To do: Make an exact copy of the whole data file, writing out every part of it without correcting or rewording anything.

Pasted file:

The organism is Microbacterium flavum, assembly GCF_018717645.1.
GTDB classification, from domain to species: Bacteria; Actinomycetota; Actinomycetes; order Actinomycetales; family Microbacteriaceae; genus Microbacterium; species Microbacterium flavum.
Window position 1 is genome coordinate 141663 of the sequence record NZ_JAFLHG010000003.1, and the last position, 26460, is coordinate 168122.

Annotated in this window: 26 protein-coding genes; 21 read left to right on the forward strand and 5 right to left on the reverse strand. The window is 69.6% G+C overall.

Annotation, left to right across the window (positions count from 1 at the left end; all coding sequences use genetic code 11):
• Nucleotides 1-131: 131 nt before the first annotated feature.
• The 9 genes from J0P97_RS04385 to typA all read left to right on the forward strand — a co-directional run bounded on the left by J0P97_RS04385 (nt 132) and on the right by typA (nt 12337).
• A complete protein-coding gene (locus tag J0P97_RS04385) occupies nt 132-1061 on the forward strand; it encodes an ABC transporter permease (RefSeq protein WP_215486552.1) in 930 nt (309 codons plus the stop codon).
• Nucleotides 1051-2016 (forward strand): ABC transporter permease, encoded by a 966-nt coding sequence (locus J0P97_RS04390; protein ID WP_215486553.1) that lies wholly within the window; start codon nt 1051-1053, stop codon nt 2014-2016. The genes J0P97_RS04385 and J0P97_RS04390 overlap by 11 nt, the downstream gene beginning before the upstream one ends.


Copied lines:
The organism is Microbacterium flavum, assembly GCF_018717645.1.
GTDB classification, from domain to species: Bacteria; Actinomycetota; Actinomycetes; order Actinomycetales; family Microbacteriaceae; genus Microbacterium; species Microbacterium flavum.
Window position 1 is genome coordinate 141663 of the sequence record NZ_JAFLHG010000003.1, and the last position, 26460, is coordinate 168122.

Annotated in this window: 26 protein-coding genes; 21 read left to right on the forward strand and 5 right to left on the reverse strand. The window is 69.6% G+C overall.

Annotation, left to right across the window (positions count from 1 at the left end; all coding sequences use genetic code 11):
• Nucleotides 1-131: 131 nt before the first annotated feature.
• The 9 genes from J0P97_RS04385 to typA all read left to right on the forward strand — a co-directional run bounded on the left by J0P97_RS04385 (nt 132) and on the right by typA (nt 12337).
• A complete protein-coding gene (locus tag J0P97_RS04385) occupies nt 132-1061 on the forward strand; it encodes an ABC transporter permease (RefSeq protein WP_215486552.1) in 930 nt (309 codons plus the stop codon).
• Nucleotides 1051-2016 (forward strand): ABC transporter permease, encoded by a 966-nt coding sequence (locus J0P97_RS04390; protein ID WP_215486553.1) that lies wholly within the window; start codon nt 1051-1053, stop codon nt 2014-2016. The genes J0P97_RS04385 and J0P97_RS04390 overlap by 11 nt, the downstream gene beginning before the upstream one ends.